Katniss Everdeen voluntarily takes her younger sister's place in the Hunger Games, a televised fight to the death in which two teenagers from each of the twelve Districts of Panem are chosen at random to compete.
In a world divided by factions based on virtues, Tris learns she's Divergent and won't fit in. When she discovers a plot to destroy Divergents, Tris and the mysterious Four must find out what makes Divergents dangerous before it's too late.
Katniss Everdeen is in District 13 after she shatters the games forever. Under the leadership of President Coin and the advice of her trusted friends, Katniss spreads her wings as she fights to save Peeta and a nation moved by her courage.
Steve Rogers, a rejected military soldier transforms into Captain America after taking a dose of a "Super-Soldier serum". But being Captain America comes at a price as he attempts to take down a war monger and a terrorist organization.
Samuel L. Jackson
In a dystopian future, the totalitarian nation of Panem is divided into 12 districts and the Capitol. Each year two young representatives from each district are selected by lottery to participate in The Hunger Games. Part entertainment, part brutal retribution for a past rebellion, the televised games are broadcast throughout Panem. The 24 participants are forced to eliminate their competitors while the citizens of Panem are required to watch. When 16-year-old Katniss' young sister, Prim, is selected as District 12's female representative, Katniss volunteers to take her place. She and her male counterpart, Peeta, are pitted against bigger, stronger representatives, some of whom have trained for this their whole lives. Written by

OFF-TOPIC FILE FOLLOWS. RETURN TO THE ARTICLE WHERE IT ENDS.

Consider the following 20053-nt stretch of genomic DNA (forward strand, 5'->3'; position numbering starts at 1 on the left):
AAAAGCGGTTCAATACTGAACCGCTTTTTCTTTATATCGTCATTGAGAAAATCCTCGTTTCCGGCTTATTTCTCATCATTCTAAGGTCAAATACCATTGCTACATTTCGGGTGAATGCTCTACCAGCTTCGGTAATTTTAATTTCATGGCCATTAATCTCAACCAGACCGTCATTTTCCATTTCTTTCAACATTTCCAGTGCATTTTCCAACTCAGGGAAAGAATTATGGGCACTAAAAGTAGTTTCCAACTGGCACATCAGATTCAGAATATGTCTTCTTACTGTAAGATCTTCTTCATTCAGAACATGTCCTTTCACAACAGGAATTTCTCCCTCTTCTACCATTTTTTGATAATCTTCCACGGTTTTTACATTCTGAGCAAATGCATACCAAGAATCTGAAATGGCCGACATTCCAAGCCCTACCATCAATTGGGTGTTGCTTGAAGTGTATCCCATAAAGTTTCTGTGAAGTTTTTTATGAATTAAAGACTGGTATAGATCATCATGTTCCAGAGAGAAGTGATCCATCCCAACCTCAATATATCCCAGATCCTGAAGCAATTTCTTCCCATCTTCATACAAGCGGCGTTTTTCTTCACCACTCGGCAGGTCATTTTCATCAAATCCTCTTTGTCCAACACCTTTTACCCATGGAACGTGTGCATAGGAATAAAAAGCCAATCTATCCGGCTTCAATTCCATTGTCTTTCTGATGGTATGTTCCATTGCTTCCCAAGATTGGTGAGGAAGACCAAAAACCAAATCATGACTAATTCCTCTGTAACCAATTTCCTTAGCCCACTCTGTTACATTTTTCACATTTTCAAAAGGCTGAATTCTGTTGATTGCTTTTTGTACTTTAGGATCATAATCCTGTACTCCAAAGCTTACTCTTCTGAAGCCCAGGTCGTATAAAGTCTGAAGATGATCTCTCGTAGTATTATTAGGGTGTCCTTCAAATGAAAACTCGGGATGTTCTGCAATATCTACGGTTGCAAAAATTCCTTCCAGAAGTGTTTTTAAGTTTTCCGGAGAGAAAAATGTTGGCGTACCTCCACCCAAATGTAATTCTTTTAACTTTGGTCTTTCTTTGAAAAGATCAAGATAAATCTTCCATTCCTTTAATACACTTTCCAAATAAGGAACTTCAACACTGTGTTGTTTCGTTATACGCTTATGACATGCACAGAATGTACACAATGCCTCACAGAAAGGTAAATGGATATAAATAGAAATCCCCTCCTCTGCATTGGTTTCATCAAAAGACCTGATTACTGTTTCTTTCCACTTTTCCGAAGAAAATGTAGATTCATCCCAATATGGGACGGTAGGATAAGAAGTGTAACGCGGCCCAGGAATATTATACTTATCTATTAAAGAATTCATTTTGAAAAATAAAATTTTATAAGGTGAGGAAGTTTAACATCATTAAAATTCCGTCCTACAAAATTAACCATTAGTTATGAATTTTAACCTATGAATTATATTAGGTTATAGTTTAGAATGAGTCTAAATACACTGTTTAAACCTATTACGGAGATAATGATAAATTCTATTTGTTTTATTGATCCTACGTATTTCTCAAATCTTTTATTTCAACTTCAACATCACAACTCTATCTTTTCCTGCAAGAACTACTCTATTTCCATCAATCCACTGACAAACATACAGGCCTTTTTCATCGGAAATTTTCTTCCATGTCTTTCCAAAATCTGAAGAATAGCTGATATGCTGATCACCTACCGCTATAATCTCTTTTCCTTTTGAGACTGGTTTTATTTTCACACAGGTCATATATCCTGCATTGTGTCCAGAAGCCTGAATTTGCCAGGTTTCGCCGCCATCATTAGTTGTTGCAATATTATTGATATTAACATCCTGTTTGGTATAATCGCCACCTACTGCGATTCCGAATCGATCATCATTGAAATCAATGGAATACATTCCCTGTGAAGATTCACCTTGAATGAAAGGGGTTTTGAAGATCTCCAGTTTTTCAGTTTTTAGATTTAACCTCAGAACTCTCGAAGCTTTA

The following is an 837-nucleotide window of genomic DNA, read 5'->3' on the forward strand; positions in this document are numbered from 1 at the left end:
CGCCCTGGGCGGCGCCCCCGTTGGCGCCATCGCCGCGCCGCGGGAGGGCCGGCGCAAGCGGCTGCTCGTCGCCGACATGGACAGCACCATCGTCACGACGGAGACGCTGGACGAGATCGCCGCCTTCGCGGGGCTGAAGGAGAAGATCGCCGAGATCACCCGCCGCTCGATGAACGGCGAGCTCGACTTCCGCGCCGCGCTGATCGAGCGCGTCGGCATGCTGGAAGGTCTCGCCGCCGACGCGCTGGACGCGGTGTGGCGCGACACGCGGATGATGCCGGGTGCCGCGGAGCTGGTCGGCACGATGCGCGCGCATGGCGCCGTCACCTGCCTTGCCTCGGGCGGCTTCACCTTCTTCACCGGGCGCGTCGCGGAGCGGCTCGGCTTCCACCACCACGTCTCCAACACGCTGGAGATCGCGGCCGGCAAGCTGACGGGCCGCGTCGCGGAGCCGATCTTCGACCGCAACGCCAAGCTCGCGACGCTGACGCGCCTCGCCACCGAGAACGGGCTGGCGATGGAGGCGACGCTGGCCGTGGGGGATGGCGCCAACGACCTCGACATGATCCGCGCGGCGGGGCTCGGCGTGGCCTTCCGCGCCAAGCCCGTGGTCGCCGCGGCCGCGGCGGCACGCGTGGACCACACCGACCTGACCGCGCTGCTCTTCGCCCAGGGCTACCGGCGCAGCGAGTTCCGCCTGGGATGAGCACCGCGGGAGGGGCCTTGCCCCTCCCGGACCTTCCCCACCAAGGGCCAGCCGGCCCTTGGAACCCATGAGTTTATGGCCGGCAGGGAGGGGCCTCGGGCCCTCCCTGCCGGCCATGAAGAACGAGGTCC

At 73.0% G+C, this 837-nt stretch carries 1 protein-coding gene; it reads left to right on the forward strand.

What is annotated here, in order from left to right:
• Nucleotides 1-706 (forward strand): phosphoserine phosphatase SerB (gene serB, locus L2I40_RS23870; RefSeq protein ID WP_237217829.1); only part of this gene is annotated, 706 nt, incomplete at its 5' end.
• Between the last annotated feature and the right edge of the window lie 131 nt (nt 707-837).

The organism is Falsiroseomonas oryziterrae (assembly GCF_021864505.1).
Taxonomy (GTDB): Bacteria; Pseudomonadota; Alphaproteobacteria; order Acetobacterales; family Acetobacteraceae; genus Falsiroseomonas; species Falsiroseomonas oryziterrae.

In the Extras on the 2 DVD edition, Gary Ross explains, "We were under tremendous financial pressure for this movie. It's under 80 million dollars, and it's a really really big movie. Other blockbusters cost twice or three times as much." See more »
When Katniss pours a drop of water on her wound, initially she holds the bottle with all her fingers below the lid but when shown from top her first finger is above the lid. See more »
Three Movements for Orchestra Mvt. 1
Written by Steve Reich
Performed by Lower Austrian Tonkünstler Orchestra and Chorus Sine Nomine
Conducted by Kristjan Järvi
Courtesy of Chandos
By Arrangement with Source/Q See more »
Addressing concerns of violence, and Battle Royale.